None of this is having a dig at you Bill, just giving basic reasoning as to why your local didn't have it in stock for you.

AnswerID: 589128

Follow Up By: Member - Scott M (NSW) - Wednesday, Aug 12, 2015 at 00:03

Wednesday, Aug 12, 2015 at 00:03
Except when my sis-in-law wanted a replacement mirror for an 80 series. Was told the part was not in the Sydney warehouse and they would have to pay for it to be shipped up from Melbourne. s-i-l asked the question as to whether they would have to pay for shipping if the part was in the Sydney warehouse......... "ummmmmm..... no". Told them in no uncertain terms she wasn't paying for the transport to Sydney.

Mind you, when my brother was told the price of the said mirror, his reply was that he only wanted the mirror, not the whole bleeping door !
FollowupID: 856971

Follow Up By: 865 - Thursday, Aug 13, 2015 at 13:38

Thursday, Aug 13, 2015 at 13:38
I would like to relate my experience some time ago, I needed an Air Flow Sensor for my Diesel 4wd drive, the Dealer quoted $1400 for this small electric sensor which absolutely flabbergasted me. Luckily I had worked in the Motor Trade all my life before retirement,I was able to decipher the number on the sensor as been a Bosch No . I phoned the Local Bosch Agent who got the exact same Part for me for $250.
I also previously worked for a motor insurance group who done a survey on the markup Manufacturers put on Spare parts ,in some cases the markup was as high as 400 percent.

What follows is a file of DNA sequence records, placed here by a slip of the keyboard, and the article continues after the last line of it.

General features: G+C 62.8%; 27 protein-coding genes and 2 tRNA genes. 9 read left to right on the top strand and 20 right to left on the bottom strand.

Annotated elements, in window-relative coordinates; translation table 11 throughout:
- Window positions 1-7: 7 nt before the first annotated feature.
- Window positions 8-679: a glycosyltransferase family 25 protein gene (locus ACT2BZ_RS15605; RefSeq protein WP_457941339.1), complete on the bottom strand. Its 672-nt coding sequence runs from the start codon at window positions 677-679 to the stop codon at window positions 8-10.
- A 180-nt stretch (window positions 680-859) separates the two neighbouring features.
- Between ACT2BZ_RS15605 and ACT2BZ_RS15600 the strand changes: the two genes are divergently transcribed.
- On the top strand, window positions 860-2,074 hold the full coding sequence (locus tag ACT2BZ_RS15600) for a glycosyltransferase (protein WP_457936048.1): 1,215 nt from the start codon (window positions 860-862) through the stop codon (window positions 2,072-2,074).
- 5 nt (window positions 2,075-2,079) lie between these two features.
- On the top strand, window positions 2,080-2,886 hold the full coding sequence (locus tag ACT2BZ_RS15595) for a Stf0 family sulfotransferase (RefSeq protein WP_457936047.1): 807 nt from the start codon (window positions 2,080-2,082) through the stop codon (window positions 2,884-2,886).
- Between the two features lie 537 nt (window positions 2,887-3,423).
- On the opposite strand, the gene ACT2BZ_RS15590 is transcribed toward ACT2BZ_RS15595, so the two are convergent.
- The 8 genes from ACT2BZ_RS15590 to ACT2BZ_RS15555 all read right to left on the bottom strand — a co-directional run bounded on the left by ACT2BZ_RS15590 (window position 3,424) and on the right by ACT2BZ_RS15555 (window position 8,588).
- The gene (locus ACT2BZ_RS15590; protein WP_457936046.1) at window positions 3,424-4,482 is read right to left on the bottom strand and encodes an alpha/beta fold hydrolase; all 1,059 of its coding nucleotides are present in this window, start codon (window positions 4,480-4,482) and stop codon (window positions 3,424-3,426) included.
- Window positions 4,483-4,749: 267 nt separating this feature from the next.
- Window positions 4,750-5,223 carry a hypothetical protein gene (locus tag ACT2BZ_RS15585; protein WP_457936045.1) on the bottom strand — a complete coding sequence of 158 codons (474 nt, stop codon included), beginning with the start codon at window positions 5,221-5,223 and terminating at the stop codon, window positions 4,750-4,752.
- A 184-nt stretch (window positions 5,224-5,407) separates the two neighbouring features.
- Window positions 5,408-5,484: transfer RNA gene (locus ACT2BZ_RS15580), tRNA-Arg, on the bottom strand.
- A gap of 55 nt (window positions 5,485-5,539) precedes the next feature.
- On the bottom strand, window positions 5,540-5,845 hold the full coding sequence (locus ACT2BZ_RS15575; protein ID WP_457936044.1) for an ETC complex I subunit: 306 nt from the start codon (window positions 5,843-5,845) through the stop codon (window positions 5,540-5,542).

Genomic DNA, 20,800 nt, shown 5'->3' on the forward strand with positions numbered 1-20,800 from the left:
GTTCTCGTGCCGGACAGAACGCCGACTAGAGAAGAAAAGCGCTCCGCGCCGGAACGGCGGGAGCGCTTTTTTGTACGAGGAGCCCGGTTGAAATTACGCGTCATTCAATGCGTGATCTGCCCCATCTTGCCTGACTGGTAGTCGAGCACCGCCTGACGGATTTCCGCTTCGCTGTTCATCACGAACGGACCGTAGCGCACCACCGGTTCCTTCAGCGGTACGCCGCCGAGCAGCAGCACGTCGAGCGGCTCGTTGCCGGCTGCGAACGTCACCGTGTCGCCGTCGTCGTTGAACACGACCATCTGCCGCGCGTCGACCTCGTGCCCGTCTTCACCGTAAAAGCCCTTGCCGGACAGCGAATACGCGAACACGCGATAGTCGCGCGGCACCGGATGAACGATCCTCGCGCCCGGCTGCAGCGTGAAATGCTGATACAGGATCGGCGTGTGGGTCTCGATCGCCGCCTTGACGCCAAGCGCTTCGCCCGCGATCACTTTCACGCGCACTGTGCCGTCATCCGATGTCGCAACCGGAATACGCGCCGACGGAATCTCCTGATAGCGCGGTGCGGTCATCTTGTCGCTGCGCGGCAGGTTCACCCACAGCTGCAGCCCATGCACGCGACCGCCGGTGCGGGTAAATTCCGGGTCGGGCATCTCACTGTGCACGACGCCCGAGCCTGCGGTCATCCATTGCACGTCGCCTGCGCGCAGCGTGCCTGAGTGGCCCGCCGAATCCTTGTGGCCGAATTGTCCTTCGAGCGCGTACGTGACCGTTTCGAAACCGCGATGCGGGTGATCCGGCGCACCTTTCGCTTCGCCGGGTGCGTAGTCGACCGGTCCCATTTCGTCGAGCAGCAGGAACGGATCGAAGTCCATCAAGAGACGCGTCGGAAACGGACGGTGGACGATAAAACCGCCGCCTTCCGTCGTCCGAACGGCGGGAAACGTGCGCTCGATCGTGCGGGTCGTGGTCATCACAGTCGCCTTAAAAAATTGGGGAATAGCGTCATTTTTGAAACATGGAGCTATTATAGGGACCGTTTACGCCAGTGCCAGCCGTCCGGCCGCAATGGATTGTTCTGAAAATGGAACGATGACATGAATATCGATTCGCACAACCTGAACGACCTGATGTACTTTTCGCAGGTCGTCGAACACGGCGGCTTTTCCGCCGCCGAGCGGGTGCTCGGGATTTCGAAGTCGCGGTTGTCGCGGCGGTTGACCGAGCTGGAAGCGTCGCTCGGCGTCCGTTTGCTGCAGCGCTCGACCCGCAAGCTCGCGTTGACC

So at this Profit I feel that the Manufacturers could keep their Warehouses fully stocked
FollowupID: 857018

Follow Up By: Steve D1 - Thursday, Aug 13, 2015 at 16:35

Thursday, Aug 13, 2015 at 16:35
Yes, the pricing policy of manufacturers is ridiculous. There are reasons for that, which I won't bother going into. It does not change the stock policy though. Simple fact is, if you don't sell it regularly, don't stock it. The air flow sensor you needed, probably wasn't a common failure part, and regardless if it was $14.00 or $1400, it still wouldn't be on the shelf. If Toyota Australia only sells 1 or 2 per year, why would every dealer be expected to have one on the shelf?
Stock levels are not dictated by the price of an individual item. We have $3500 turbos on the shelf. Why? We sell 2 a week. Brake pads for a celica we don't. Never sell them.
Would you expect your local Coles store to keep some obscure tropical fruit on the shelf all year round, I no one wants to buy it?? Of course not. That's why Coles and the like now might keep 2 brands of a pasta sauce, where as before there was 5 or 6. Their sales history tells them what sells, and therefore what to keep.
The rules of supply and demand not only relate to pricing, but also quantity to have on the shelf at any one time. If there is no demand, don't try and supply it. You'd be wasting your time, money, and shelf space.